will have been shredded into millimeter size confetti.

If the puncture is a 'snake bite', chances of a leak are greater.
Pinch flats from insufficient inflation or overload are called snake
bites because they usually cause two holes that roughly approximate
the fang marks of a snake.  Although a single patch will usually cover
both holes, these will be closer to the edge of the patch and have a
shorter separation path to its edge.

In a rolling tire, the patch and tube flex, shrink, and stretch making
it easier for the tube to separate from a partially cured patch.  To
test how fast patches cure, a patch can be pulled off easily shortly
after application, while it is practically impossible after a day or
so.  For reliable patches, the freshly patched tube should be put in
reserve, while a reserve tube is installed.  This allows a new patch
more time to cure before being put into service.

A tube can be folded into as small a package as when it was new and
practically airless, by sucking the air out while using the finger
opposite the stem to prevent re-inflation.  This is not done by
inhaling but by puckering the cheeks.  Although the powders inside
tubes are not poisonous in the mouth, they are not good for the lungs,
but then that's obvious.

Patch Removal

The best remedy for a leaky patch is to remove it and start over.
However, after several days of curing, a patch is hard to remove.
With heat supplied by a hot iron or heated frying pan at moderate
temperature, patches come off easily.  Pressing a patch against a hot
surface with the thumb until the heat is felt will allow the patch be
pulled off easily.  Patch remnants can be cleaned off with rubber
solution (patch glue) or sand paper.


Separating patches are often hard to find because separation always
stops at the edge, air pressure preventing further separation.  Slow
leaks that occur, often close when the tube is inflated outside a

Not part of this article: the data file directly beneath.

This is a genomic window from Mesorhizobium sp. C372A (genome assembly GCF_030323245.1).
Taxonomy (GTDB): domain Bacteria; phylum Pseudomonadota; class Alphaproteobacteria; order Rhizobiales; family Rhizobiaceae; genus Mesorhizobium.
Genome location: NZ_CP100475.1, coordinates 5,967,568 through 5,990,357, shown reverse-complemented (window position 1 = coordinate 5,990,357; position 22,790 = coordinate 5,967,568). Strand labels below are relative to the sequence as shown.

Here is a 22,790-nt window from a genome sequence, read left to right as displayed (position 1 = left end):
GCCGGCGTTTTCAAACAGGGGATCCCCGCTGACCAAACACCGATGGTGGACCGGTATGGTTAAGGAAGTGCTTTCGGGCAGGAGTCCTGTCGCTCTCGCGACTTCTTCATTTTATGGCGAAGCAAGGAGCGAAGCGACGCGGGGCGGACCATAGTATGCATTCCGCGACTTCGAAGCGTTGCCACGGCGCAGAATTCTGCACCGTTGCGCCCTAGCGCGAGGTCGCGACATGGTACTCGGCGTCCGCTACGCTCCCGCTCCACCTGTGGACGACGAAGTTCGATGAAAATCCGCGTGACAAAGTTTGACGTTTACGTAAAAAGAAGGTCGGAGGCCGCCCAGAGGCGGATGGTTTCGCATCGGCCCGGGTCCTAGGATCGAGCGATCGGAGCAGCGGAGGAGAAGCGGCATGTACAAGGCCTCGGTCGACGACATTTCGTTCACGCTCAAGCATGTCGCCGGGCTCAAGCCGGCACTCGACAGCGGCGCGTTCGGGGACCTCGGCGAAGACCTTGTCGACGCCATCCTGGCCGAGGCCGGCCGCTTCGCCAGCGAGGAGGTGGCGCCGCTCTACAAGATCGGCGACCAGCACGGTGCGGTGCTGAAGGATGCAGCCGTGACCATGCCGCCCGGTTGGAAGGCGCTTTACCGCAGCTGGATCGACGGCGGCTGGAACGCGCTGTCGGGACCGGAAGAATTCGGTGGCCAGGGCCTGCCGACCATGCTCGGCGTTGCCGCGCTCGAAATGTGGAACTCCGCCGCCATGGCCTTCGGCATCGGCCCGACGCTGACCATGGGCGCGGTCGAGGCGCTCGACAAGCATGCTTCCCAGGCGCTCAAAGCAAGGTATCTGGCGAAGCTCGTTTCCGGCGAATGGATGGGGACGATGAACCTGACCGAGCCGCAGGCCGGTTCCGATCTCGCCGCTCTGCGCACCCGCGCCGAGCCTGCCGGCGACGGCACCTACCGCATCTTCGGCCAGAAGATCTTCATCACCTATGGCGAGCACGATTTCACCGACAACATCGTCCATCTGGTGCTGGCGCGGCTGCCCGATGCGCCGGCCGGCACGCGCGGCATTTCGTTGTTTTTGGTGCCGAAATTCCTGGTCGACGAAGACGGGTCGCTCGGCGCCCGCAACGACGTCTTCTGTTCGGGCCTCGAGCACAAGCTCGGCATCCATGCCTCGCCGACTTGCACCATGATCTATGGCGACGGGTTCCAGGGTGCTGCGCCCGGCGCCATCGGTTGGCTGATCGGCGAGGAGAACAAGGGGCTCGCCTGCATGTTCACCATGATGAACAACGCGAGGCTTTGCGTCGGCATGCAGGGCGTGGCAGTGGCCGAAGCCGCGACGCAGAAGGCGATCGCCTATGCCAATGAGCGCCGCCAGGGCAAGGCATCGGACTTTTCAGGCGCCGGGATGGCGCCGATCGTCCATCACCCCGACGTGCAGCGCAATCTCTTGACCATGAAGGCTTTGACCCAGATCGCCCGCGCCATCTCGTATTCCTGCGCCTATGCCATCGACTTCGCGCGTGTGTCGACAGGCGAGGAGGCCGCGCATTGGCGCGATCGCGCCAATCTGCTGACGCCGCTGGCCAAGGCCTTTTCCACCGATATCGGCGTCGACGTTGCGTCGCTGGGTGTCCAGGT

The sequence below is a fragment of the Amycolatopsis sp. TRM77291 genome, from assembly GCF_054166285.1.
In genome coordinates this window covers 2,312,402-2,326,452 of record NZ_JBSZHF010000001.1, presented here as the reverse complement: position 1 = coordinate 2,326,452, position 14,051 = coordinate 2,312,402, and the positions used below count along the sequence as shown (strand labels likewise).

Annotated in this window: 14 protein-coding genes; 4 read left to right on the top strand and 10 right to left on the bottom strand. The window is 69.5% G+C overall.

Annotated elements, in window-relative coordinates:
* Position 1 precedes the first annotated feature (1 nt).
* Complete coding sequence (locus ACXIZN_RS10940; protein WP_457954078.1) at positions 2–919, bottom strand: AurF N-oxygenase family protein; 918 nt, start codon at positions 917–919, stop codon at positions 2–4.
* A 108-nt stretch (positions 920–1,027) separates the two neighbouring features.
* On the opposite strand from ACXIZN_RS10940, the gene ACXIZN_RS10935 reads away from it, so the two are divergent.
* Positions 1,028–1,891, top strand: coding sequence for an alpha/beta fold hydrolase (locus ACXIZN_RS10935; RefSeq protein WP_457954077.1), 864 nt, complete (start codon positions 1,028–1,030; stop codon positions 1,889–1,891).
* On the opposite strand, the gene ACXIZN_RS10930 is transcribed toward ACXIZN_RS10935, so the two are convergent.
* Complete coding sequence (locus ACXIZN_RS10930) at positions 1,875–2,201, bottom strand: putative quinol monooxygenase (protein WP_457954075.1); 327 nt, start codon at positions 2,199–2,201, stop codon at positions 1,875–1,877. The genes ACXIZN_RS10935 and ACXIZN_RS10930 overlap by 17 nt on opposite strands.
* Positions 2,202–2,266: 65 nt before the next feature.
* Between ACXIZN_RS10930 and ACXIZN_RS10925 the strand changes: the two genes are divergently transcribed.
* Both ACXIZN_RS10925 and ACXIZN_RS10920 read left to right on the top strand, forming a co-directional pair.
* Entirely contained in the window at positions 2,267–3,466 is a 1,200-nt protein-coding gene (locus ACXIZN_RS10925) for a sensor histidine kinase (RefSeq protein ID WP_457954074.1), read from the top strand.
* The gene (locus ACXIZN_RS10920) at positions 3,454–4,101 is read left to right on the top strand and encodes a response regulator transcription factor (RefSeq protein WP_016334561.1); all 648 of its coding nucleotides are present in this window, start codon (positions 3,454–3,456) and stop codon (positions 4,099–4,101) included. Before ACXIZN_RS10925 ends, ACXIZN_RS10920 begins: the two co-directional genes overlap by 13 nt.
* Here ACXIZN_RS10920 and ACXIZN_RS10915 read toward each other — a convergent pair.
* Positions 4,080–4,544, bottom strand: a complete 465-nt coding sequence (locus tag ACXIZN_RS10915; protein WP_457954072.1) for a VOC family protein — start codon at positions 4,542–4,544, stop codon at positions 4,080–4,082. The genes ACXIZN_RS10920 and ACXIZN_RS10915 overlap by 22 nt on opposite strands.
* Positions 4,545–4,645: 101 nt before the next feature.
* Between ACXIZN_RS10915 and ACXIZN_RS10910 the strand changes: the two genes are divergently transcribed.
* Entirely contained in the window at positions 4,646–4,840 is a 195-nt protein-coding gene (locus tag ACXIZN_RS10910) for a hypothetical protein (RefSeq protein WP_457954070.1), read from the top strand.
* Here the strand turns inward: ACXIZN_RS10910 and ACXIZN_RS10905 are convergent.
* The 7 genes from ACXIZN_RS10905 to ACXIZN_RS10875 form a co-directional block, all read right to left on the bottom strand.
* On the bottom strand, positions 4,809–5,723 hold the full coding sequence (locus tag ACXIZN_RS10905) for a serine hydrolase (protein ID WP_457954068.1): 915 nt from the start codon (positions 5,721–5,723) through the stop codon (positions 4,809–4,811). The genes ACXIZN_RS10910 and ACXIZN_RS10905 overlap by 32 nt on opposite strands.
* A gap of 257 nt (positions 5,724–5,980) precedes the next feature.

tire, so the offending patch cannot be found.  Old tubes to be
discarded often reveal patch separation when cut through the center of
a patch with shears, to reveal talcum powder from the inside of the
tube under most of the patch.

Although talcum powder on the outside of tubes does nothing useful, it
is essential on the inside, where it is found in any butyl tube.
Without it tubes would adhere to themselves after manufacture and not
inflate properly.  Externally, talcum may prevent adhesion to the
tire, slight as it is, and may help prevent sudden air loss in the
event of a puncture but it does nothing for the wellbeing of the tube.
When inflated, tubes act like an integral part of tire casings with or
without talcum.

Tires are less flexible at a patch so tread may wear slightly faster
there, but patches have no effect on dynamic balance since wheels
naturally have a greater imbalanced than patches can cause and have no
effect on the heaviest position of the wheel which is either at the
valve stem or the rim joint.  Heat from braking can accelerate
separation of a fresh patch but this generally does not pose a hazard
because leaky patches usually cause only a slow leak.

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Top Document: Rec.Bicycles Frequently Asked Questions Posting Part 2/5
Previous Document: 8b Tech Tires
Next Document: 8b.2 Mounting Tires